February Health Tips and National Observations
Here’s some news you can use for February 2021!
What is Obesity?
Weight that is higher than what is considered as a healthy weight for a given height is described as overweight or obese. Body mass index (BMI) is a measurement calculated from a person’s height and weight (multiply weight in pounds by 703, divide by height in inches and divide again by height in inches). A high BMI can be an indicator of high body fat and obesity.
- Underweight range: less than 18.5
- Normal range: 18.5 to <25
- Overweight range: 25 to <30
- Obese range: 30.0 or higher
It’s worth noting that BMI can be used as a screening tool, but is not diagnostic of the overall health of an individual.
How prevalent is obesity?
According to 2017-2018 CDC data, the prevalence of obesity was 42.4%, and the prevalence of severe obesity was 9.2% among American adults. The overall prevalence of obesity was similar among men and women. But, when it comes to severe obesity, there is a higher prevalence among women as well as among both sexes within 40-59 age group.
5 Ways to Start Your Year Off Right
Like many other people, you may be thinking about what you would like to accomplish in 2021 or what life changes you could make. Common New Year’s resolutions include losing weight, exercising, getting organized, learning new skills and saving money.
To achieve your resolutions, try the following strategies:
- Set a goal that motivates you.
- Set a goal that is specific.
- Set a goal that is manageable or attainable.
- Write down your goals to establish intention.
- Share your goals with others to increase accountability.
Ready, Set, Go!
2020 has likely given you time to reflect and think about what you’d like to change about your lifestyle. This is a good time to make positive life changes and strive for an overall healthier self. Consider the following five tips to start the new year off right:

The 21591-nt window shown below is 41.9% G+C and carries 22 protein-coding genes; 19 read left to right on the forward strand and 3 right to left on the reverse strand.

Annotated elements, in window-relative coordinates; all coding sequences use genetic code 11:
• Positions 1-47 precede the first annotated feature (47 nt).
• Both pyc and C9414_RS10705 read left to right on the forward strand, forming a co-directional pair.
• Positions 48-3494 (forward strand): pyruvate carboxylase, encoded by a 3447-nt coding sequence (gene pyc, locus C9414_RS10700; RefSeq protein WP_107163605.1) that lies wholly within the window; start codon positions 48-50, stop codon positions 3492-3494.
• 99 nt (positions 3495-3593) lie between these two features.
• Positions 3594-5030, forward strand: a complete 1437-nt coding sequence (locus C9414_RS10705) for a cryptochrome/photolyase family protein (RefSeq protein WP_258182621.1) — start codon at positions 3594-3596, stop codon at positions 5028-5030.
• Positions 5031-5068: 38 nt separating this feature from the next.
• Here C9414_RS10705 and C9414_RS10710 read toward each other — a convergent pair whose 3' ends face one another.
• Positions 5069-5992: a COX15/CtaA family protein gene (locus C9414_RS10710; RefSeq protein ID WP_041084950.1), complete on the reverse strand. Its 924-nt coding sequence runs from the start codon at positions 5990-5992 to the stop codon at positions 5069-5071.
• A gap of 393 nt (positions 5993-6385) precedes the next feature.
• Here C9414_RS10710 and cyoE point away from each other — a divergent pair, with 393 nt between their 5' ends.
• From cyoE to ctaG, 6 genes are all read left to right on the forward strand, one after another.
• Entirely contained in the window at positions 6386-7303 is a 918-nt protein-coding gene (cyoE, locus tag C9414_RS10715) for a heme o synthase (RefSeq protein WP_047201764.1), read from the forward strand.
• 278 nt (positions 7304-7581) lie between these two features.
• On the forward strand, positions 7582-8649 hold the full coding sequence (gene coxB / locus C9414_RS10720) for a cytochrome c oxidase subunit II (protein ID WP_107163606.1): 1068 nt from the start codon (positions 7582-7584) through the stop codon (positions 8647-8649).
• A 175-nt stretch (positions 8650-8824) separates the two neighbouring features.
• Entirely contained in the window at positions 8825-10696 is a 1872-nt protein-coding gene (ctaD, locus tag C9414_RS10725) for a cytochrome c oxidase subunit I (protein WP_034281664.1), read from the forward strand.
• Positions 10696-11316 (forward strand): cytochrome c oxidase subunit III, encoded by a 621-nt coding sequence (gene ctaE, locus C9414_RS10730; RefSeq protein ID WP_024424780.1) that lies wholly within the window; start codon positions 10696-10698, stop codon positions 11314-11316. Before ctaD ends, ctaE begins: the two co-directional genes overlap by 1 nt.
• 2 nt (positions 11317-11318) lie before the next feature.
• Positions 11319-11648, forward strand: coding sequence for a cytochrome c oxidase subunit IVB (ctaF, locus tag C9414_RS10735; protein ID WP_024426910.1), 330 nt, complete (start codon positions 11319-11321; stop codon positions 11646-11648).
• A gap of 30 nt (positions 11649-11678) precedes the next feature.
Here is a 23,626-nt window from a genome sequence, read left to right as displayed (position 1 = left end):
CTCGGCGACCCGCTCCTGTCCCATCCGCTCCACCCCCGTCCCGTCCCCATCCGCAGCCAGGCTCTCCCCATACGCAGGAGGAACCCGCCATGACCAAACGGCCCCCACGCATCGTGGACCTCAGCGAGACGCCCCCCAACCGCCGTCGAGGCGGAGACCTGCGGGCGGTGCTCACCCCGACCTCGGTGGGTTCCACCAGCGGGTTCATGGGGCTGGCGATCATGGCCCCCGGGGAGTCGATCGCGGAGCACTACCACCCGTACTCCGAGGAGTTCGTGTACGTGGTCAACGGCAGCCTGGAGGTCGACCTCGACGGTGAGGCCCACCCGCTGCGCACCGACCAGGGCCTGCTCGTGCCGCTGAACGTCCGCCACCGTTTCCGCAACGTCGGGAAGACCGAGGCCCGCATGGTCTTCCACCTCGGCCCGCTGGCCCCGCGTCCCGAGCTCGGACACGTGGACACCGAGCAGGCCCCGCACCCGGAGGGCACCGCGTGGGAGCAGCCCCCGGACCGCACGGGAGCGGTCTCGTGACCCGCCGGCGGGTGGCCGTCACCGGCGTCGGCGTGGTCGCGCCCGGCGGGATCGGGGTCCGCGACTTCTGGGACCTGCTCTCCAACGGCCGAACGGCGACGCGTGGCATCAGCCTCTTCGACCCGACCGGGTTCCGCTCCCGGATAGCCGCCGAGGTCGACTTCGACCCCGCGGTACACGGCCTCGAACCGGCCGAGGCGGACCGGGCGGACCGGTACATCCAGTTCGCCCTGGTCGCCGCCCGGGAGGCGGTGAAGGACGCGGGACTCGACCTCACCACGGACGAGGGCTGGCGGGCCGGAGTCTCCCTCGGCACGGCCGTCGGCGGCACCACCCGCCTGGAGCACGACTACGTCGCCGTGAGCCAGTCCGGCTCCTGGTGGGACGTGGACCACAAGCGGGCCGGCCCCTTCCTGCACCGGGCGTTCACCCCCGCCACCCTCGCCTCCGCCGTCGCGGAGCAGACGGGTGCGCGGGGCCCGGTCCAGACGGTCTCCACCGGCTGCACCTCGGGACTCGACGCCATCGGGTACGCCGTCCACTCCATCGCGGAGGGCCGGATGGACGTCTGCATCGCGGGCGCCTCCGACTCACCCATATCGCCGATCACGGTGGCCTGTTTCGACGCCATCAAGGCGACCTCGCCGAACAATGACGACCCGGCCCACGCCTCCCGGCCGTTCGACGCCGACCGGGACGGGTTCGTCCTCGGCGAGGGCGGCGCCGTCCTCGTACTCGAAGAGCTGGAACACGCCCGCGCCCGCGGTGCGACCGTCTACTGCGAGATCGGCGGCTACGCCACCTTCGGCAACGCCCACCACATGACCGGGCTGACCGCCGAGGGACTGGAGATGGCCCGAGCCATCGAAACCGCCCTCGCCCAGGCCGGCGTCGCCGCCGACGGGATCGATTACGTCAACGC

- Check in on your mental health. Mental health is just as important as physical health in building a healthy lifestyle. Reach out to a professional if you need help.
- Be social. Isolating during the COVID-19 pandemic doesn’t have to mean loneliness. Reconnect with others virtually or while practicing social distancing.
- Get regular checkups. Stay up to date on your annual physicals and necessary health tests. Screenings can help identify health issues to be addressed.
- Drink more water. Consuming sugary drinks, like juice or soda, can cause liver damage, premature aging and anxiety. Avoid excessive alcohol consumption as well.
- Count nutrients, not calories. Focus on improving the overall quality of your diet and not getting hung up on calories. Achieve this by adding more fiber, protein and probiotics to your diet.
If you do just one thing in 2021, consider making time for yourself. Identify the activities that make you happy or fulfilled and prioritize them. Talk to your doctor or mental health professional for guidance and support with lifestyle changes.
BUYING YOUR RETIREMENT
Most of us know it is smart to save money for those big-ticket items we really want to buy, such as a new television, car or home. But you may not realize that probably the most expensive thing you will ever buy in your lifetime is your retirement.
Perhaps you’ve never thought of “buying” your retirement. Yet that is exactly what you do when you put money into a retirement nest egg. You are paying today for the cost of your retirement tomorrow.
Cost of Retirement
The cost of those future years is getting more expensive for most Americans, for two reasons. First, we live longer after we retire—with many of us spending 15, 25, even 30 years in retirement—and we are more active. Second, you may have to shoulder a greater chunk of the cost of your retirement because fewer companies are providing traditional pension plans and are contributing less to those plans. Many retirement plans today, such as the popular 401(k), are paid for primarily by the employee, not the employer. You may not have a retirement plan available at work or you may be self-employed. This puts the responsibility of choosing retirement investments squarely on your shoulders.
Unfortunately, only about half of all Americans are earning retirement benefits at work, and many are not familiar with the basics of investing. Many people mistakenly believe that Social Security will pay for all or most of their retirement needs. The fact is, since its inception, Social Security has provided a minimum foundation of protection. A comfortable retirement usually requires Social Security, pensions, personal savings and investments.
In short, paying for the retirement you desire is ultimately your responsibility. You must take charge. You are the architect of your financial future. That may seem like an impossible task. Many of us live paycheck to paycheck, barely making ends meet. You may have more pressing financial needs and goals than “buying” something so far in the future. Or perhaps you’ve waited until close to retirement before starting to save. You still may be able to afford to buy the kind of retirement you want. Whether you are 18 or 58, you can take steps toward a better, more secure future.